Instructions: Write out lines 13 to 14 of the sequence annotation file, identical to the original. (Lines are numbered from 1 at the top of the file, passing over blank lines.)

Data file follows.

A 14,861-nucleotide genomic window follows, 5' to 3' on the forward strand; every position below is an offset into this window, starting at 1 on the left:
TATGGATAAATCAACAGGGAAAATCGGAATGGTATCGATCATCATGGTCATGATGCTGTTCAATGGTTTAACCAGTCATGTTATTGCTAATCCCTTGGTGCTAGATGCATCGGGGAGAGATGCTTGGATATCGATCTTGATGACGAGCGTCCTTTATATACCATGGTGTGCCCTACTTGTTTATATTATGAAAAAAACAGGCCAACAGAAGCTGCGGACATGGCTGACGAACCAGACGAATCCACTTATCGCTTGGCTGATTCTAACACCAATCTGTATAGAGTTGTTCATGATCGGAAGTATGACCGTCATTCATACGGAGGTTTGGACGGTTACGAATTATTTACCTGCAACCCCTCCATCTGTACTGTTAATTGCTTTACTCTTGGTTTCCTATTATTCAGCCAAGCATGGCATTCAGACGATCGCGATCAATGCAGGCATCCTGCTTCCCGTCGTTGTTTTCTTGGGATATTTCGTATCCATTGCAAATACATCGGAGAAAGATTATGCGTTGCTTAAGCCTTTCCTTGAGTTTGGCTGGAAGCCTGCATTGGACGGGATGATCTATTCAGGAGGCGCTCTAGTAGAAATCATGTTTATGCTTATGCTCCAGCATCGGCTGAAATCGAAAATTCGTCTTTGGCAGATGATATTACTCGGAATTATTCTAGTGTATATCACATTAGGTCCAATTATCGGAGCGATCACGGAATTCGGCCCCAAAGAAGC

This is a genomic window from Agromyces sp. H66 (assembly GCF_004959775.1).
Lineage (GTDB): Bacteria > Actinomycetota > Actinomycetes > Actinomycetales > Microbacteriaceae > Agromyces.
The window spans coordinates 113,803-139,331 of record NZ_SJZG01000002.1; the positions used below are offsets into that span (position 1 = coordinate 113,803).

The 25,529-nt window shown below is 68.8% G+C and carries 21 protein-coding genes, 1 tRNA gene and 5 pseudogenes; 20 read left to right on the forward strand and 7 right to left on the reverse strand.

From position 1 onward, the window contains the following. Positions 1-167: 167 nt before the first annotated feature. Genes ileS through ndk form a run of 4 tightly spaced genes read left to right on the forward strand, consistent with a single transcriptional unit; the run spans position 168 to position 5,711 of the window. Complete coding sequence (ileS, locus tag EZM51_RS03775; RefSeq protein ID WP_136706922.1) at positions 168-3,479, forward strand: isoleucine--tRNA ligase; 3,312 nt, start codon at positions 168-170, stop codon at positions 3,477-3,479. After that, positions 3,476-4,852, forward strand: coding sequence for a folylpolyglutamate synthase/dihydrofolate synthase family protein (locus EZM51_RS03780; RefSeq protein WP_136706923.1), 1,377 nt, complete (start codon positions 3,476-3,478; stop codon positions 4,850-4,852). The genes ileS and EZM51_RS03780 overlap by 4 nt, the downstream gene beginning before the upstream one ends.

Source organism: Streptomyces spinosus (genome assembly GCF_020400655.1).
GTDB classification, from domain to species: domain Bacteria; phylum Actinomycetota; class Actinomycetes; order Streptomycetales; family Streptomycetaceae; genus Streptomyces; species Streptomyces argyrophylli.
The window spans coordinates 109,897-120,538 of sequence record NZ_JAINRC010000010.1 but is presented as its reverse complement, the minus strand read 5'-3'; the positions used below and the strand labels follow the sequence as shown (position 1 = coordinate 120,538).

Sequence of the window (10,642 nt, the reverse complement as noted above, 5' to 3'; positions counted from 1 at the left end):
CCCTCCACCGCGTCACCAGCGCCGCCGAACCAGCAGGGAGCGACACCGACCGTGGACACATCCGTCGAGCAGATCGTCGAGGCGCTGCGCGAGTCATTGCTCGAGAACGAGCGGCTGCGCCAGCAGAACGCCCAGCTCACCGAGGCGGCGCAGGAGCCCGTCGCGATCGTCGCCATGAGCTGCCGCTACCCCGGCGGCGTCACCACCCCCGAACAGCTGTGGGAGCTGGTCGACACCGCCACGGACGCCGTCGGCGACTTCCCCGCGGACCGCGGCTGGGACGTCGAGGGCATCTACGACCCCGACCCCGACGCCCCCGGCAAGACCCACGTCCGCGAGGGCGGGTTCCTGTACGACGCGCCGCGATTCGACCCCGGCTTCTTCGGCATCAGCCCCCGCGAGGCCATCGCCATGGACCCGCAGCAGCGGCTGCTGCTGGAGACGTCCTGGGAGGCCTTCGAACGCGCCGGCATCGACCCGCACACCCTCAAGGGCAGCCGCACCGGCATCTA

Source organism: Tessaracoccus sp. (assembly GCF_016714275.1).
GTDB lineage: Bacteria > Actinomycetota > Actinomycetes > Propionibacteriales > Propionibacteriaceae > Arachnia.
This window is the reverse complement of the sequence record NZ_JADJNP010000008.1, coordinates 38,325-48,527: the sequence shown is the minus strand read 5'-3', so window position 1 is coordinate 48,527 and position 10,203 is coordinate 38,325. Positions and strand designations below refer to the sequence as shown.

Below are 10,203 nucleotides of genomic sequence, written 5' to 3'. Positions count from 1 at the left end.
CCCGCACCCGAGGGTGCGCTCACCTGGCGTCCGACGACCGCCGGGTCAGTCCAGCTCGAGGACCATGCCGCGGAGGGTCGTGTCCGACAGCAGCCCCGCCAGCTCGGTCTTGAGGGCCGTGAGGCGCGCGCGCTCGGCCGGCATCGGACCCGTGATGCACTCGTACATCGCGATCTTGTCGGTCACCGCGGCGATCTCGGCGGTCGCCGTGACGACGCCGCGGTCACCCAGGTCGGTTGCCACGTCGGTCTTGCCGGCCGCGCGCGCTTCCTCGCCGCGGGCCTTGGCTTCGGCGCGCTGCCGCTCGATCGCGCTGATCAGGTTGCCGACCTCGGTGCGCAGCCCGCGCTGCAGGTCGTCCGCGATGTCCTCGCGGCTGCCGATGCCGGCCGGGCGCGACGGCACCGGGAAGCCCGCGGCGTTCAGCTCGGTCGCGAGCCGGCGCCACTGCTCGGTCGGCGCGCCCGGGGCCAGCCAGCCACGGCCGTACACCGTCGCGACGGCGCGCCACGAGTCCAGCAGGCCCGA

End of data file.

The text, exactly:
Source organism: Tessaracoccus sp. (assembly GCF_016714275.1).
GTDB lineage: Bacteria > Actinomycetota > Actinomycetes > Propionibacteriales > Propionibacteriaceae > Arachnia.